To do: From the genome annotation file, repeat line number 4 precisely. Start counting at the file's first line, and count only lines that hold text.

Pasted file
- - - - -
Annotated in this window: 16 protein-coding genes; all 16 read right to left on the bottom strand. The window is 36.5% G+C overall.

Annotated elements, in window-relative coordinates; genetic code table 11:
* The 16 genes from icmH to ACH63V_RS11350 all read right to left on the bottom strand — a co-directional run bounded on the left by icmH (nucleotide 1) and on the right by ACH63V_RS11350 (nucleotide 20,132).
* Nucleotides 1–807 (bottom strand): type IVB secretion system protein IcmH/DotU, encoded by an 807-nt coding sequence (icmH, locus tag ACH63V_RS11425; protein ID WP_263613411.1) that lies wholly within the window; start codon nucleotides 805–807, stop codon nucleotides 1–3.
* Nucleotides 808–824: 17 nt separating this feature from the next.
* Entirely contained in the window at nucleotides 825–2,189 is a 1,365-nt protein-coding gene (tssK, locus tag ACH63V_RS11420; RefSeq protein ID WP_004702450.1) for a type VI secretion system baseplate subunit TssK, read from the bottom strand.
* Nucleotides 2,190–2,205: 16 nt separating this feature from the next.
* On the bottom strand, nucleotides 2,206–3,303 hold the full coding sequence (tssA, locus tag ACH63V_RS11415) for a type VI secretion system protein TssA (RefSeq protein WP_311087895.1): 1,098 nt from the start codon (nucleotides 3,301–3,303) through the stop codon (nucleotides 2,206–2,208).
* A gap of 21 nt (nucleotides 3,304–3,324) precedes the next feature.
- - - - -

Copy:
* Nucleotides 1–807 (bottom strand): type IVB secretion system protein IcmH/DotU, encoded by an 807-nt coding sequence (icmH, locus tag ACH63V_RS11425; protein ID WP_263613411.1) that lies wholly within the window; start codon nucleotides 805–807, stop codon nucleotides 1–3.